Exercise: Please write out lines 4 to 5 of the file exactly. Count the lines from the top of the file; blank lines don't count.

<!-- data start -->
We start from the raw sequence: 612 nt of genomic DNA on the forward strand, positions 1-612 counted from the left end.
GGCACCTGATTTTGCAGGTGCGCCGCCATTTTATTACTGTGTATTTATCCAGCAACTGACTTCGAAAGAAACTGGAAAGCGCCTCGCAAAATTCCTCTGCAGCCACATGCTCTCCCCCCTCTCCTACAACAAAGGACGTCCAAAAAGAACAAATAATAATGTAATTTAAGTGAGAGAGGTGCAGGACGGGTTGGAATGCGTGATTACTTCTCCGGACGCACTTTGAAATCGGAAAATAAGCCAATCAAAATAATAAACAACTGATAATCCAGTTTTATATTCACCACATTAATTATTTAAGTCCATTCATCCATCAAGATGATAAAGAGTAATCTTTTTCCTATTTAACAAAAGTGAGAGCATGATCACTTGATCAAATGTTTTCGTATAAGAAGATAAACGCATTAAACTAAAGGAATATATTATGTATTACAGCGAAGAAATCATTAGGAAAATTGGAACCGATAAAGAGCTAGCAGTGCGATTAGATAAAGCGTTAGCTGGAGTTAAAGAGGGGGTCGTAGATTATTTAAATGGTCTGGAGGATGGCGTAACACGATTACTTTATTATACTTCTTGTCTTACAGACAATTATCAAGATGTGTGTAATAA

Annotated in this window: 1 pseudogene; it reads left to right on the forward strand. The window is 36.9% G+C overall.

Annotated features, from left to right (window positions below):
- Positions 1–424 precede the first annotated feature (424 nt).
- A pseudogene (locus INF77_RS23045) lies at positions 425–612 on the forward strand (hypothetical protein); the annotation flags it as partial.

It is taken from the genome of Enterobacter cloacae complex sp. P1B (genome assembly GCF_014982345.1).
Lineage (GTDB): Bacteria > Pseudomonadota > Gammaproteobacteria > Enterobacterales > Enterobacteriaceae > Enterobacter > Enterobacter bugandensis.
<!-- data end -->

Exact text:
Annotated features, from left to right (window positions below):
- Positions 1–424 precede the first annotated feature (424 nt).